There’s a bit of buzz in tech circles about the concept of blind hiring, which has been recently covered in the Wall Street Journal and other national media. The idea of recruiting employees without regard for education and experience, focusing instead on skills and abilities, is seen as a way to level the field for candidates.
Blind hiring helps orchestras select talented musicians, and I can see how it would also appeal, in slightly different form, to companies in industries like technology that skew towards limited demographic profiles.
It a given that hiring executives intuitively favor people who share common ground or fit a tried and true profile. That’s not malicious, it’s simply human nature.
Unfortunately, it means that those who don’t fit are often eliminated from the talent pool before being seriously considered. This tendency also causes companies to become too insular and homogenized, when what they need most is innovation and perspective.
What does this have to do with customer experience?
Just as talented developers and engineers come in all shapes and sizes, employees with a gift for putting people first often show up in uncommon packages. If fact, those who appear most gifted (call it charismatic if you like) may sell themselves well, then fail to meet expectations once on the job.
Delivering a compelling customer experience goes well beyond the front line. It requires a customer-focused culture in which everyone, from the janitor to project managers, understands their role in serving buyers. Finding candidates that have this mindset (or who can develop it) is something few companies consider in the hiring process for managers and rank and file employees.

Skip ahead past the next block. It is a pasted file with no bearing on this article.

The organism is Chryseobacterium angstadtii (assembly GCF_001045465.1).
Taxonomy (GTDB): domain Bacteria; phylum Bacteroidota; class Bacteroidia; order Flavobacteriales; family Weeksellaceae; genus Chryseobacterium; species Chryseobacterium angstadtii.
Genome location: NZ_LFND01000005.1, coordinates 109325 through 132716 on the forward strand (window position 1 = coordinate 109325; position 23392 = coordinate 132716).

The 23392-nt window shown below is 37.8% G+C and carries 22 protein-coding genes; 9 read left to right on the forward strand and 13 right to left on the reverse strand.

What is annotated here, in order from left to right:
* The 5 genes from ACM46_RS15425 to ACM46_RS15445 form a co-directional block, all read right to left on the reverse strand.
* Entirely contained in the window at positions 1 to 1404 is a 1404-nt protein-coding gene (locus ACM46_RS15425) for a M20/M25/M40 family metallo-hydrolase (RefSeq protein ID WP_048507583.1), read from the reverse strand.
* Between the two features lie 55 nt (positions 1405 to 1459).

The reality is that positive customer experience – which leads to brand affinity, revenue growth and increased profit – happens from the inside out. A strong team within your organization is a significant competitive advantage, allowing you to be more nimble, take calculated risks and change course quickly. It gives organization’s the cohesiveness and agility they need to win in the marketplace.
Why blind hiring?
Adopting aspects of blind hiring could help you find people who work well together, who appreciate the needs and concerns of their internal customers and well as those on the outside. Fostering collaboration and consistently working together to achieve shared goals reduces the friction and infighting that slows innovation and growth.
That’s a lot easier when you start with people who are already inclined to be highly responsive and customer-oriented. Both traits than can be identified through blind techniques that mask factors which could unduly influence a hiring decision.
If you want to give this a try, start by integrating some blind elements into the early stages of your hiring process. Ask candidates to role play key scenarios or pivotal conversations and complete written exercises that reveal their customer-orientation.
The outcomes could be quite revealing, allowing some candidates to shine who might otherwise be overlooked. It also may help you eliminate candidates who don’t share corporate values, saving a lot of time and trouble in the future.
Adding some blind exercises to your existing hiring could be just what you need to seed your business with exemplars of customer-focus and jump-start cultural change.
Have you employed techniques to pinpoint customer-focused candidates? If so, share your experience in the comments below.